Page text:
Every time you talk about your goals with others you’re strengthening your chance of success. 

Another perfect reminder is your calendar and phone. Reinforce your habit creation by putting new habits in your schedule, developing the habit of sticking to your schedule as much as possible. 

Step 5: Always reward yourself

Research has proven that reward is an important part of the habit process.  

Rewards satisfy cravings. When initiating a new habit, you’ll find you the reward will motivate you. Once the new habit is embedded, the habit itself becomes the reward.

Step 6: Design your environment for success

It’s important to understand how our environment triggers good and bad habits. Habits are created through our interaction with our own environment.  

A little while ago I was coaching a junior accounts person who found she was often distracted by news sites. We simply changed the home screen on her internet browser to her company’s intranet. She was no longer distracted by her browser history, news sites and social media sites every time she needed to conduct a work-related internet search.  

If you wish to meditate every morning, have a cushion beside your bed. If you wish to exercise, have your shoes sitting in full view. Clean your desk regularly and use your environment as a cue for good habits while lessening its ability to distract you.

Step 7: Script your setbacks

When you get clear on your triggers you’re identifying possible ways you can, and will, “fall off the wagon”.

We’ll further explore the ways we sabotage ourselves later. In the meantime, think about what you will do to ‘get back on the wagon’ if you do fall off.  

If you’ve tried to create these habit patterns for yourself previously, why didn’t they stick?  What was the point of failure? And/or how do you think you might fall out of good habits in the future?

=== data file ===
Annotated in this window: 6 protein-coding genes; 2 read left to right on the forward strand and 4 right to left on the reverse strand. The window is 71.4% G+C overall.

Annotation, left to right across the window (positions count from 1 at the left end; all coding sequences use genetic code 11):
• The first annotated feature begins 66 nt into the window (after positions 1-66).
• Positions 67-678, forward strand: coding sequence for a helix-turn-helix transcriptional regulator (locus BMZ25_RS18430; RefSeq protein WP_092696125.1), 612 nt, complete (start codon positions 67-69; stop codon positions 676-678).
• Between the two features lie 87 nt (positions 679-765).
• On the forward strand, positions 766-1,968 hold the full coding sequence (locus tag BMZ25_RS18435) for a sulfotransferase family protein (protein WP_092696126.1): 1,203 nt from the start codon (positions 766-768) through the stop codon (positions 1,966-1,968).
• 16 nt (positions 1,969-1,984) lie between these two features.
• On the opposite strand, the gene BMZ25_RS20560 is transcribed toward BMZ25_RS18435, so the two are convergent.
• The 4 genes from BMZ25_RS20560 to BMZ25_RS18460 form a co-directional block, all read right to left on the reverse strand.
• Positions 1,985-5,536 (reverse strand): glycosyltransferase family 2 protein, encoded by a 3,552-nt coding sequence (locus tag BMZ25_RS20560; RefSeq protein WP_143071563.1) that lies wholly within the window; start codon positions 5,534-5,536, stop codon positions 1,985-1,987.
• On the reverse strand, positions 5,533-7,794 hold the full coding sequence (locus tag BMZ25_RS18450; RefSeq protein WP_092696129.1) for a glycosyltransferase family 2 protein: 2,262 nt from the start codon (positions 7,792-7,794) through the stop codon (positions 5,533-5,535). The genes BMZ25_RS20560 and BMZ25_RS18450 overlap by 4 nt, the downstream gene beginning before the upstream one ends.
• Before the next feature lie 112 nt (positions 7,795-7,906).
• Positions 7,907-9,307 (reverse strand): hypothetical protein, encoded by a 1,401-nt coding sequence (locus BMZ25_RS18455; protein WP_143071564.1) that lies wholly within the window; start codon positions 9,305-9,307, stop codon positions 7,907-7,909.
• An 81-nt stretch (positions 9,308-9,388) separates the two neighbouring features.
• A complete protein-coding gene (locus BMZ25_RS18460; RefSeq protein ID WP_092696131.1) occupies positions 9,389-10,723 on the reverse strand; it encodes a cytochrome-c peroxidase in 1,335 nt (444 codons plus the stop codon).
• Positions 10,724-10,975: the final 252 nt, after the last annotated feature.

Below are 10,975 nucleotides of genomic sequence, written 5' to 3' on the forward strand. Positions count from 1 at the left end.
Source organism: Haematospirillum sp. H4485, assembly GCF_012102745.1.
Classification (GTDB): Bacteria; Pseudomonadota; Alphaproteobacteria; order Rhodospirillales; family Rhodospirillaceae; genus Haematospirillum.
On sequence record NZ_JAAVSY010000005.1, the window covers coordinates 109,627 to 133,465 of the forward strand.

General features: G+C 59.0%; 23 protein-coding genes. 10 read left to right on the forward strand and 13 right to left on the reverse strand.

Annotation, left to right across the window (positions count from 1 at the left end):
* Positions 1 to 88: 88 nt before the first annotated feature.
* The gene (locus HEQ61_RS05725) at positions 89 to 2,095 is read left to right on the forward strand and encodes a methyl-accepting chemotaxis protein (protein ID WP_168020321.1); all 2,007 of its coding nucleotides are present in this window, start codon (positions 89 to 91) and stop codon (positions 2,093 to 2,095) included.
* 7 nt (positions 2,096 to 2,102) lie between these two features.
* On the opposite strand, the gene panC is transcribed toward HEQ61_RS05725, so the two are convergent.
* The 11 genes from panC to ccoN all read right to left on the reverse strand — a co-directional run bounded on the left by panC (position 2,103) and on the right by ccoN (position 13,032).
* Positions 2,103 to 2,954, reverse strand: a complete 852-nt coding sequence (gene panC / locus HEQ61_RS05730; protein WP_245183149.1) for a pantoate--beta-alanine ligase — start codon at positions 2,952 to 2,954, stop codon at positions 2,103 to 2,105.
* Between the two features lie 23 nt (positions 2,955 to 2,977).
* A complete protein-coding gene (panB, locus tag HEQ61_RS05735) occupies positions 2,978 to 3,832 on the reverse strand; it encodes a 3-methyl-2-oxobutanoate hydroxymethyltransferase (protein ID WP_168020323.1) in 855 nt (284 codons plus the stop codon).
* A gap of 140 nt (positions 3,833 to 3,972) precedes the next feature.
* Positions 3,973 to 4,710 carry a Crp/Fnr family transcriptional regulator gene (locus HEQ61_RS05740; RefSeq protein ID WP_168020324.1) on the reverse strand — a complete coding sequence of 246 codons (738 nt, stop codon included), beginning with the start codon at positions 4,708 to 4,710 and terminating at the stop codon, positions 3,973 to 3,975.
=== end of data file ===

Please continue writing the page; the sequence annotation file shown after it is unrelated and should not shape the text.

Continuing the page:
Think about significant events you may have coming up, such as a holiday or a conference. What is likely to derail you?

I used to struggle to maintain good habits while travelling for work, so now I adopt strategies like:

  • Taking healthy food with me
  • Making sure I have access to a gym
  • Scheduling in time to respond to emails and action requests from client
  • Making sure I get enough sleep.

As an introvert, travel stimulates me to a point where I have trouble sleeping when I return home. To overcome this, I schedule a late start the next day or work from home if I can 

Scripting your setbacks acknowledges that you aren’t perfect. Things happen to take you off track, but plan for these so they only take you one step back instead of two.

Calls to action:

For each habit you wish to change, ask yourself these questions:

  • How will you start small? (Exercise once this week, twice next week…)
  • Who will hold you accountable? (Your boss, teammates, social media, partner…)
  • How will you reward yourself for each habit change?
  • What changes will you make to your environment?
  • How might you be “derailed”? (Travel, special events, bad news…)
  • What can you do to avoid these “derailers”?
  • If you’re derailed, how will you get back on track?

Habits to work on:

  • Change the way you traditionally change your habits. Instead of just deciding you’ll change a habit, spend time identifying triggers, actions and rewards for that habit. Rather than wishing for habit change, you will be actioning your habits.  

You’ve got this!  

Let us know how you go,

Cholena xoxo